At Living Tree Community we believe that vibrant good health is a combination of many subtle elements including alive food, fasting, vigorous exercise, restful sleep, organic gardening, fulfilling creative activity and loving relationships based on appreciation and respect.
Our mentors include Professor Arnold Ehret. He was the first great teacher of alive nutrition in the United States. He came to California in the early 20’s. We will always recall our interview with Fred Hirsch in this regard. He told how Professor Ehret healed him from a serious illness. Fred noticed a tiny ad in the Classifieds in a Los Angeles paper. Professor Ehret was going to give a talk on nutrition. Fred attended the lecture and walked up to Professor Ehret afterwards and asked him if he could help him.
Ehret in turn asked Fred if he would be willing to undergo a fast. Fred agreed. He rented a room in a hotel and began a fast on water. Ehret visited him every day. It was a prolonged and rigorous ordeal. Fred emerged from it healed and renewed. He dedicated the rest of his life to publishing Ehret’s works in inexpensive editions, accessible to all (we recall how in the 70’s it was possible to go into a natural foodstore in southern California and buy a book by Ehret for a dollar or two).
Ehret’s Mucusless Healing System and his Rational Fasting are milestone’s in humankind’s search for health and healing.
Our other mentor has been Dr. Kirschner. Years ago we came across his classic Nature's Healing Grasses. Amidst the drear and conformity of the 50’s, he conceived of a wonderful way of healing by preparing “green drinks” in a blender.
He would take wild plants like purslane, malva and lambs quarters, put them in a blender with spring water and blend. He was getting excellent results, in treating people with serious illness. His book is still available on Amazon.com and we recommend it.
We follow a live food diet with at least one green drink each day. We also fast for a day each week, drinking only water. We break our fast on live, organic fruits and vegetables.
On one special day each week, the Sabbath, in addition to live food, we eat some cooked food, especially bread and wine.
This combination of green drinks and fasting works well for us.
Each morning we begin with stretches and engage in calisthenics. We recommend martial arts both for discipline and growth of spirit.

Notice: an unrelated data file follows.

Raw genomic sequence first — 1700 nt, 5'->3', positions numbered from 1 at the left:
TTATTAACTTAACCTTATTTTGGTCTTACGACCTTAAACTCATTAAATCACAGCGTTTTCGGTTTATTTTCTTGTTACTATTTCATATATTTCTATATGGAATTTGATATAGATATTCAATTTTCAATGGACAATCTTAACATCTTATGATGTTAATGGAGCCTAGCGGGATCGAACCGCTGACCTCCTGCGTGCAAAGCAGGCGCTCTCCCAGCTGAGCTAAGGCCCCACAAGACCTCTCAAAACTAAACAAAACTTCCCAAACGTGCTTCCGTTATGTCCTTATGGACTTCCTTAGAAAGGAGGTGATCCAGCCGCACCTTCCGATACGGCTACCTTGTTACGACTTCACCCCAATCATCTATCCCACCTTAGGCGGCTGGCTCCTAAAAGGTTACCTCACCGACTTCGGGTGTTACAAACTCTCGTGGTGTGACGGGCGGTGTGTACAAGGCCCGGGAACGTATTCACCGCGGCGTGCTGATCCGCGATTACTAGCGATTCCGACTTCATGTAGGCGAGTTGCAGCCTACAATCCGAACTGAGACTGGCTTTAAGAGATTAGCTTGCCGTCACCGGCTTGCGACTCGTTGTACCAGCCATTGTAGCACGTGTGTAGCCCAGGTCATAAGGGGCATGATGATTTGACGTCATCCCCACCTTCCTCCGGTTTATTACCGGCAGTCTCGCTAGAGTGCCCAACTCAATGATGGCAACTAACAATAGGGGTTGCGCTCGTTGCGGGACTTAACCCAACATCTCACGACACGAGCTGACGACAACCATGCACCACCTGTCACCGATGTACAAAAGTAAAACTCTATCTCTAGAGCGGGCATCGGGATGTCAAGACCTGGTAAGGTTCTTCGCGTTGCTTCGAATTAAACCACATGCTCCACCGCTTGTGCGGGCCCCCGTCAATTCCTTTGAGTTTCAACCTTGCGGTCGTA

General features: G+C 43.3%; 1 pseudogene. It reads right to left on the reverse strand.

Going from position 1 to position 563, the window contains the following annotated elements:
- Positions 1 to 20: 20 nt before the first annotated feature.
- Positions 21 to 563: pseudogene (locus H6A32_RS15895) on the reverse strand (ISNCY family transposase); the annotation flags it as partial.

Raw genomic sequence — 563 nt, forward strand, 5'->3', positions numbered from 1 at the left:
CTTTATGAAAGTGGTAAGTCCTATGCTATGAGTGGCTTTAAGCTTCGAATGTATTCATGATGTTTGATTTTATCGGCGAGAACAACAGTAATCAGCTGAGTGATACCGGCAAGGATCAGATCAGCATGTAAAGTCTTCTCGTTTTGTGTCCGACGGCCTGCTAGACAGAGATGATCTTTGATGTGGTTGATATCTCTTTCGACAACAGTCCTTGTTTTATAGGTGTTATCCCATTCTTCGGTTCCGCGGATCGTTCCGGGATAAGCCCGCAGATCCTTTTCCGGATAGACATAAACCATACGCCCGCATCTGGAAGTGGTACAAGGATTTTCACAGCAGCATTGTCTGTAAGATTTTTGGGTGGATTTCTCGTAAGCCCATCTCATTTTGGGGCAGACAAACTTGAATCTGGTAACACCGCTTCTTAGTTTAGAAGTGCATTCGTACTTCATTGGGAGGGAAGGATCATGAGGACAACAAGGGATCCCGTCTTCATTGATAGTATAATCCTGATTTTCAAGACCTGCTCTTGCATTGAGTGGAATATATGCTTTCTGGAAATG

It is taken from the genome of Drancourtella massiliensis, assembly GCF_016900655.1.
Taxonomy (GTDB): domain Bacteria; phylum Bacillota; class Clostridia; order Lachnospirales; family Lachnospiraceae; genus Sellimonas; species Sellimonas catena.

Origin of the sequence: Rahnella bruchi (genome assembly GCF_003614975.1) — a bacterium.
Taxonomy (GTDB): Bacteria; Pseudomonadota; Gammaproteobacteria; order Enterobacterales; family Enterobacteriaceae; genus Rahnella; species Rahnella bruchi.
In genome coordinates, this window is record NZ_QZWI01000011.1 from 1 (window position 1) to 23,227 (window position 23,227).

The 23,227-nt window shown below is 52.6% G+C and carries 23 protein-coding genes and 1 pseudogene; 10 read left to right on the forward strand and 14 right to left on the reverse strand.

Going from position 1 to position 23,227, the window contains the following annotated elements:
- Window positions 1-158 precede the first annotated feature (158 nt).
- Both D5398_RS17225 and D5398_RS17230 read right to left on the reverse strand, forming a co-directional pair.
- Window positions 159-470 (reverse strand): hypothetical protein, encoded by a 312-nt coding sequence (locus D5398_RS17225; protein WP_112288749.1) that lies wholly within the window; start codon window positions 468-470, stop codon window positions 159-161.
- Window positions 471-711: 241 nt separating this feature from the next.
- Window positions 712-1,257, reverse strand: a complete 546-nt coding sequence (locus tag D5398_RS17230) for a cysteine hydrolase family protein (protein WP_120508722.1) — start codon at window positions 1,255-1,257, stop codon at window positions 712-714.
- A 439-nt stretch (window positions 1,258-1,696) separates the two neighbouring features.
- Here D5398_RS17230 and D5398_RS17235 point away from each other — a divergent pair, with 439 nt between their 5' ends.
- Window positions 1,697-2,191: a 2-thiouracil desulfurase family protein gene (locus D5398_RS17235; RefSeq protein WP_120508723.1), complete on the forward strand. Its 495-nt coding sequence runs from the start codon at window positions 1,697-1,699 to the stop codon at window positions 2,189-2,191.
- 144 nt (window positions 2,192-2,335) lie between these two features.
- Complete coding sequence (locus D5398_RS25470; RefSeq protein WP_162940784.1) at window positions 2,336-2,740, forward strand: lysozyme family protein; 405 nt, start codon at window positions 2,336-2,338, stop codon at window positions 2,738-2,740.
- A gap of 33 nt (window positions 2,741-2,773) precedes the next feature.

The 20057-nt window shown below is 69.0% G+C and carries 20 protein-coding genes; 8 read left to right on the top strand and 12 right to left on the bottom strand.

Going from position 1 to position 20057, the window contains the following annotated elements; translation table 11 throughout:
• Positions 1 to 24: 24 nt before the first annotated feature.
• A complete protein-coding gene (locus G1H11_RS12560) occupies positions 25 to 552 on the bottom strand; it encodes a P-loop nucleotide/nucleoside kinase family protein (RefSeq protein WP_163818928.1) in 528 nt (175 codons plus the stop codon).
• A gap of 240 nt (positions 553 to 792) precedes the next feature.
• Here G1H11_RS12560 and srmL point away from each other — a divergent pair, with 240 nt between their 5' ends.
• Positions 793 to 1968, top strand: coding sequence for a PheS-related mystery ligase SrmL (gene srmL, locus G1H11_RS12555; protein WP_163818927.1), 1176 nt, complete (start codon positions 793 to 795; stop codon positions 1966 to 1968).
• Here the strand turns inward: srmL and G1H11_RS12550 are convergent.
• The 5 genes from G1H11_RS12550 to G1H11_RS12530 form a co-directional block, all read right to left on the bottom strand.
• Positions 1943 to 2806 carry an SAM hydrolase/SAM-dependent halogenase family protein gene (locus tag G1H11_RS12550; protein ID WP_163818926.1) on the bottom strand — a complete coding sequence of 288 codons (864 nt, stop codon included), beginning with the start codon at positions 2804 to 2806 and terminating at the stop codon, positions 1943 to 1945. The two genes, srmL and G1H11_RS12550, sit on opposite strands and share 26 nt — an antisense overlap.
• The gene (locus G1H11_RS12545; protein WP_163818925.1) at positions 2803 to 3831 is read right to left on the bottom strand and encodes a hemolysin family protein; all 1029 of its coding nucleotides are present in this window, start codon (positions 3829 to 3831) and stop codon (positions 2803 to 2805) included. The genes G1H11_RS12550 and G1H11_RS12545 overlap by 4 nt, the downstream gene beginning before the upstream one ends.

View a video of a capoeria game bewteen Mestre Marcelo Caveirinha and Mestre Espirro Mirim at the Cazadero camp in Santa Rosa in 2007.
It is rightly said that Americans are deprived of adequate sleep. We strongly recommend adequate rest, an essential to rejuvenation.
Creative and Productive Activity
We feel that every person has a basic need to engage in creative activity. Everyone needs work that is not only remunerative but is fulfilling. This is as much a need as for alive food. Soul satisfying work is a necessity.
We believe that everyone ought to have the privilege of garden plot. Even the smallest plot can be productive. So many brothers and sisters have developed intensive gardening into an art.
There is so much literature available. If you live in an apartment there is usually a community garden nearby. Remember that a compost pile is a digestive organ of the garden. We invite you to give yourself the satisfaction of composting those carrot tops and banana peels. The resulting humus is fragrant and will give life to your garden and to you.
As one follows a live food diet, after a while one’s spiritual sensitivity improves. One can anticipate a situation or event or someone’s attitude. When the phone rings is it a call of praise or a bill collector? As one’s spiritual sensitivity improves so does one’s opening to subtle vibrations of love. One becomes more discerning and quickly sees which relationship can be potentially enhancing or damaging. One feels more of a sense of unity with all living things and with everything that enhances life.
This is the Way we have evolved over decades. We would very much appreciate your comments and suggestions.
Jesse Schwartz, Ph.D.
Living Tree Community Foods